The FLAG covers the coastline of Gran Canaria, the most populated of the seven Canary Islands. Tourism is the main engine of Gran Canaria’s economy, 63% of which is divided between the retail trade and the restaurant sector.
Artisanal fisheries represent just 0.2% of the area’s direct employment, although this varies according to the municipalities. Industrial fisheries are also present in the big ports where boats from a number of different countries land their catch from long distant fishing (bluefin tuna, bonito, yellow fin tuna, to mention just a few). However, up to 12 nautical miles the island’s fisheries are largely small-scale, carried out by boats under 15 metres, using selective techniques and excluding bottom trawling. Over 150 different fish species are targeted, ranging from sardines and mackerel to grouper.
It is the fishing community around this artisanal fleet that the FLAG aims to support. Indeed, unlike the industrial fleet, this sector is facing difficulties to remain competitive and market their products effectively, resulting in most of the value of their catch going to middle men. Illegal fishing is another challenge, undermining the viability of small-scale fisheries.
Gran Canaria has 33 “protected natural areas”, making up 43% of its total surface area. It also has 7 marine Special Areas of Conservation (SACs), one marine Special Protection Area (SPA) and five land SPAs.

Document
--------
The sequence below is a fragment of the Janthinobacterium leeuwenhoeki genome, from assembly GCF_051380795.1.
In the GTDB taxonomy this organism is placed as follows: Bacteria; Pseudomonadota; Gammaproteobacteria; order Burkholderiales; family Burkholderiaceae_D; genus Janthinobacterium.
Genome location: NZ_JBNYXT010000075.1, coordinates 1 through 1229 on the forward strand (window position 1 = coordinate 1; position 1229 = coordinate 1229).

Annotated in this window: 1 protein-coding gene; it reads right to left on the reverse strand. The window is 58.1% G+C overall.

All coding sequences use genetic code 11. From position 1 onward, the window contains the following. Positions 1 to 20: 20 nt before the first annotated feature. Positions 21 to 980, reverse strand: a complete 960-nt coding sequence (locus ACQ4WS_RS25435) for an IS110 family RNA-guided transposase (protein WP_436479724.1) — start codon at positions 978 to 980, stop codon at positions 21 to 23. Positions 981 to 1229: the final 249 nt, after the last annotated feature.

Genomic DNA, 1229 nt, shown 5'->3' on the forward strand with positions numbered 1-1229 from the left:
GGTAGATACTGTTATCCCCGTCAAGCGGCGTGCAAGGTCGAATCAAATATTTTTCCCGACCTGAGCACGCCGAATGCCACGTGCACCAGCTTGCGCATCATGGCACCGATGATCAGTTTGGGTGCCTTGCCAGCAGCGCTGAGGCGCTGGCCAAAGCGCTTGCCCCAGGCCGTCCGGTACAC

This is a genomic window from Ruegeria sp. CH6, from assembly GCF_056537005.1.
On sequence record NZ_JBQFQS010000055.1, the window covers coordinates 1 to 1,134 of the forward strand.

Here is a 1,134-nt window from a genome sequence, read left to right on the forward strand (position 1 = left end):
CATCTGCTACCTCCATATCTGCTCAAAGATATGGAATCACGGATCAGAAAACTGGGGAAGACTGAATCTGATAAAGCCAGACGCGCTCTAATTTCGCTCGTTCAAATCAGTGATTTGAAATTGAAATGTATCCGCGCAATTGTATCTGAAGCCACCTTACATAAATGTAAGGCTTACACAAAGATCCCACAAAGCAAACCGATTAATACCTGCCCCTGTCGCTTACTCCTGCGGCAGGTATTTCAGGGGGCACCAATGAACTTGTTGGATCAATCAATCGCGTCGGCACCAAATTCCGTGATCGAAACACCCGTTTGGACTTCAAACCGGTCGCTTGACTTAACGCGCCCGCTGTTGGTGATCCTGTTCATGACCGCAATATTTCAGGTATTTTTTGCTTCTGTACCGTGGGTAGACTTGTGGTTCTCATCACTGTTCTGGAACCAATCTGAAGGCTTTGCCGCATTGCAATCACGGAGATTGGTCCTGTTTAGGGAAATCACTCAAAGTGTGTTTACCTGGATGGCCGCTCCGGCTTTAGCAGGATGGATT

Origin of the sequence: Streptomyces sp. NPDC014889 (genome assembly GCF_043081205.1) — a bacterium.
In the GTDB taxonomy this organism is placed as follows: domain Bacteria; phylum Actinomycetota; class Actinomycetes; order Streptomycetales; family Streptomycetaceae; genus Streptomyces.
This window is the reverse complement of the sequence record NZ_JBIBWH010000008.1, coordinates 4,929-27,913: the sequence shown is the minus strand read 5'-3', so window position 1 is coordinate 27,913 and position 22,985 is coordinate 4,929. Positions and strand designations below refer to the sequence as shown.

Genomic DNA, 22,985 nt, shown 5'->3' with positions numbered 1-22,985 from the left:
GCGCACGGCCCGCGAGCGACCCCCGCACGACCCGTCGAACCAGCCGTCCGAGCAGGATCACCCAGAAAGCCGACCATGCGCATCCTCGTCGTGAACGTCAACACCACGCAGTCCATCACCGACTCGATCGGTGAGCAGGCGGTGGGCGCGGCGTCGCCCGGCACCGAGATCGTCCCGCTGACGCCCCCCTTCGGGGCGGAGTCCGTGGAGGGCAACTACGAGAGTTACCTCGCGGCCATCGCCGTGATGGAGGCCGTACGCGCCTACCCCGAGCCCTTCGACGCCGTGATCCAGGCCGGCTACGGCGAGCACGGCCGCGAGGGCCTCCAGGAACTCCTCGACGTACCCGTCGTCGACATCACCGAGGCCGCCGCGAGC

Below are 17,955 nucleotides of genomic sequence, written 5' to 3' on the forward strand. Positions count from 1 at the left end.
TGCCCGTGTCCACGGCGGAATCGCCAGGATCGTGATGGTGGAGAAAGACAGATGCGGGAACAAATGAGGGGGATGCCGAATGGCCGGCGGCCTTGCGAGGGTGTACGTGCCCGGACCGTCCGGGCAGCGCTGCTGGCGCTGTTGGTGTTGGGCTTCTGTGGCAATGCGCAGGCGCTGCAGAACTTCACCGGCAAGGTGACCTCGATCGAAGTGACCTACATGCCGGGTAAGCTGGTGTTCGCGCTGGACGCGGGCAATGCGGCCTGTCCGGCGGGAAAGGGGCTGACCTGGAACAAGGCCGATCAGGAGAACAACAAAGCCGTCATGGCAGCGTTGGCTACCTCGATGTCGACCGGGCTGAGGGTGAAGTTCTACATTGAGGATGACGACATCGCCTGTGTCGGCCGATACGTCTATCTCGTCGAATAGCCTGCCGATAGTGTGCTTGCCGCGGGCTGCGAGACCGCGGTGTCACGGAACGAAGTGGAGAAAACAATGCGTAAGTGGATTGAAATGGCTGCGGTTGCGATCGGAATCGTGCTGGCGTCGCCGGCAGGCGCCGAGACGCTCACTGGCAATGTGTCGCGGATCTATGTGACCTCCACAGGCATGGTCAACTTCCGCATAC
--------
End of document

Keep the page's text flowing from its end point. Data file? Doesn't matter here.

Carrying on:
From the analysis of the needs and priorities of the fisheries area, five priority lines of action were chosen for the period:
The Gran Canaria FLAG has experience in pilot projects elated to tourism fshing and off-shore aquaculture. It is interested in cooperating with others FLAGs and CLLD groups, in particular on projects related to the control of illegal fishing, fish processinf and fishing tourism activities.
28 different bodies makes up the FLAG partnership.These include six fisheries organisations and cooperatives, two aquaculture organisations, ten different public-sector bodies (including town halls, public companies, the provincial government and a university), four compaies from the private sector and 6 associations.